Great Plains Energy: Construction on Southern Pennsylvania Project expected to begin in 2019

The PJM Interconnection board in August selected Transource to develop the competitive portions of the Southern Pennsylvania Project, and Transource’s portion of the project is valued at $225m, Terry Bassham, chairman, president and CEO of Great Plains Energy (NYSE:GXP) and KCP&L, noted on Nov. 4 during Great Plains Energy’s 3Q16 earnings call.

As noted on its website, Transource, a partnership between American Electric Power (NYSE:AEP) and Great Plains Energy, is focused on the development and investment in competitive electric transmission projects across the United States. AEP owns 86.5% of Transource, while Great Plains Energy owns 13.5% of Transource, according to the site.

“Construction on the project’s two 230-kV lines is expected to begin in 2019, with an in-service date in late 2020,” Bassham said during the call. “Transource remains well positioned to deliver innovative transmission solutions to the grid.”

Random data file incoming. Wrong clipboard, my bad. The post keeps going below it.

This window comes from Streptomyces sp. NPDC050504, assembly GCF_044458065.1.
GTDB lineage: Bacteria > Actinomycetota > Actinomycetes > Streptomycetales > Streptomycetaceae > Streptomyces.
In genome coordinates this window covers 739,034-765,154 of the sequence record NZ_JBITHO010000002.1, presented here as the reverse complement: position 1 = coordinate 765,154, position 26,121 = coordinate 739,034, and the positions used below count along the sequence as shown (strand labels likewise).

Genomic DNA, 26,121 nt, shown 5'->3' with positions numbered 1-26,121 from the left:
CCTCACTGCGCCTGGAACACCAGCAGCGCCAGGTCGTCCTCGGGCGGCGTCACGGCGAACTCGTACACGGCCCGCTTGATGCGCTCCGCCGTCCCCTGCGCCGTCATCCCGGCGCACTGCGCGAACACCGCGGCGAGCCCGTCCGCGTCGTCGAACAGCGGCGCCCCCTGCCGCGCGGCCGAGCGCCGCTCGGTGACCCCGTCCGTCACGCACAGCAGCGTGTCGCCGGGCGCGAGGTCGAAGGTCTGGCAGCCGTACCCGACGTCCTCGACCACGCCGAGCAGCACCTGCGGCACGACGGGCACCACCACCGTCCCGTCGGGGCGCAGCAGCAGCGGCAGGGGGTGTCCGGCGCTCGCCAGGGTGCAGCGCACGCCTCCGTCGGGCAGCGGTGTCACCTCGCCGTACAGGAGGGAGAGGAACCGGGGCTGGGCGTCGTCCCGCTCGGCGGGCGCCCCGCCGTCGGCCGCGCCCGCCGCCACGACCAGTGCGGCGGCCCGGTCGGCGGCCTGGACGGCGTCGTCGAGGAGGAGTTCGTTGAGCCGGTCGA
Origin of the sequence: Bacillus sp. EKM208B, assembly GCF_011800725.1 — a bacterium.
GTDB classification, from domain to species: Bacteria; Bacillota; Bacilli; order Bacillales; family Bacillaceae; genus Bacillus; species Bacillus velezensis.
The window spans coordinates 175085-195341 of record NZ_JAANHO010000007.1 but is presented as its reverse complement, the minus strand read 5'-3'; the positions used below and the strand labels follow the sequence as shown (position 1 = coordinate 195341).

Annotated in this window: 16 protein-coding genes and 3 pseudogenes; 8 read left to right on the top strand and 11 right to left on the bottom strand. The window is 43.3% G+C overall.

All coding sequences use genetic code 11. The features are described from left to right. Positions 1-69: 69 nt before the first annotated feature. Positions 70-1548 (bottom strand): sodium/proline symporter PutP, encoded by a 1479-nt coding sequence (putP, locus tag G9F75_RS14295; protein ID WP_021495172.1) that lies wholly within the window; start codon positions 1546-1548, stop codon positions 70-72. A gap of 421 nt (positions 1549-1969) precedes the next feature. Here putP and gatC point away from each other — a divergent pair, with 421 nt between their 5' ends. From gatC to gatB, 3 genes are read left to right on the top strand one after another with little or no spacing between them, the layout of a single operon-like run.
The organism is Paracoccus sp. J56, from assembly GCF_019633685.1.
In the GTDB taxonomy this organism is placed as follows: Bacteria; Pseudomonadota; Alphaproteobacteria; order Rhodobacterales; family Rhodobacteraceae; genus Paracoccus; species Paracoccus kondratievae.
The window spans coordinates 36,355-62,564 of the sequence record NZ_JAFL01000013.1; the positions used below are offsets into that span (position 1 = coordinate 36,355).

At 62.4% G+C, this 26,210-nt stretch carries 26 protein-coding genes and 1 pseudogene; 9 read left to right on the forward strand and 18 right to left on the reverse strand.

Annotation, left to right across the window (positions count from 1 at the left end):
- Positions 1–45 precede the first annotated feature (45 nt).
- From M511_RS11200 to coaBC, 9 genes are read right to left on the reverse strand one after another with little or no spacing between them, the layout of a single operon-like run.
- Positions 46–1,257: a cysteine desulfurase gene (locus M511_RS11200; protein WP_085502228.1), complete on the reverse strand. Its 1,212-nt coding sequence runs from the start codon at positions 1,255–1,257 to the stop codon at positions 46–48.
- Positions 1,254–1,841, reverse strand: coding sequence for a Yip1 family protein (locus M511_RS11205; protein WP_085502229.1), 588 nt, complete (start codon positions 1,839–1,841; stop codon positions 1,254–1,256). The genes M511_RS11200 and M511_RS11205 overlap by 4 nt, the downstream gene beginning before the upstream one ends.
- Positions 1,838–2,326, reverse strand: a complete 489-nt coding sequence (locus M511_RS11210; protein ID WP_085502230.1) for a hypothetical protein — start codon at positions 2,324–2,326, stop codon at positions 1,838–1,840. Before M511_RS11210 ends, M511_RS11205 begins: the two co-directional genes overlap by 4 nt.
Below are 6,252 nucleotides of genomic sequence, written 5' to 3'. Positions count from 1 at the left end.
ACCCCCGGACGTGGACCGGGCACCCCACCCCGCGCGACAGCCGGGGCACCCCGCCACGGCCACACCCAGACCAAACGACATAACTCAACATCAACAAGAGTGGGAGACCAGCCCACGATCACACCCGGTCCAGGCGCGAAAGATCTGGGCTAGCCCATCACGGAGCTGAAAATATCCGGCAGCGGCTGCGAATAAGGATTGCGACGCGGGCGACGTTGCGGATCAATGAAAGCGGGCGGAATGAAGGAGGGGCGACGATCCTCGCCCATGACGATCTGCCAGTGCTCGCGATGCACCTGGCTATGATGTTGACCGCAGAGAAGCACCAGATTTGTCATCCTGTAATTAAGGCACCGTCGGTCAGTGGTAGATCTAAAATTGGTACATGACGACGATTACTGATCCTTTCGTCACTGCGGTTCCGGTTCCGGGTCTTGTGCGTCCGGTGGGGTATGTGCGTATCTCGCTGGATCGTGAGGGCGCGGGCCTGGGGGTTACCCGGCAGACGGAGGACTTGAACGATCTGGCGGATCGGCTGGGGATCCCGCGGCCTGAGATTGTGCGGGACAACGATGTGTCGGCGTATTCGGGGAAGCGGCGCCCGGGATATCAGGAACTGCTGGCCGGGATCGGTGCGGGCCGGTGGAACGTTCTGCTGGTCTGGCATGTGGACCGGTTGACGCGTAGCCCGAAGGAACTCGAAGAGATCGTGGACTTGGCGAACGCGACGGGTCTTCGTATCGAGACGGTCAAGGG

According to an August PJM staff whitepaper, the “Market Efficiency project 9A: IROL Market Efficiency Baseline Project B2743 and B2752 – Southern Pennsylvania Project,” includes:

  • The West Line: About 27 miles of new double-circuit 230-kV alternating current overhead transmission line configured in a six-wired arrangement between the existing Ringgold substation to a new Rice substation that will tie into the existing Conemaugh-Hunterstown 500-kV line
  • The East Line: About 14.5 miles of new double-circuit 230-kV alternating current overhead transmission line configured in a six-wired arrangement between the existing Conastone substation to a new Furnace Run substation that taps the existing Three Mile Island-Peach Bottom 500-kV line

Westar acquisition

Great Plains Energy’s pending acquisition of Westar Energy (NYSE:WR) remains on track to close in spring 2017, Bassham said during the call.

“We’re pleased with the support we’ve received for the transaction, which we believe will drive long-term shareholder value and cost savings for customers,” he said.

As reported, when Great Plains Energy acquires neighboring Westar Energy, pending the necessary approvals, the combined company will still lean heavily on coal-fired generation, but also will be a major wind energy player as well.

During a May 31 conference call, the CEOs of the two companies called the proposed deal a natural combination of two neighboring utility-holding companies that each have a long history in Kansas.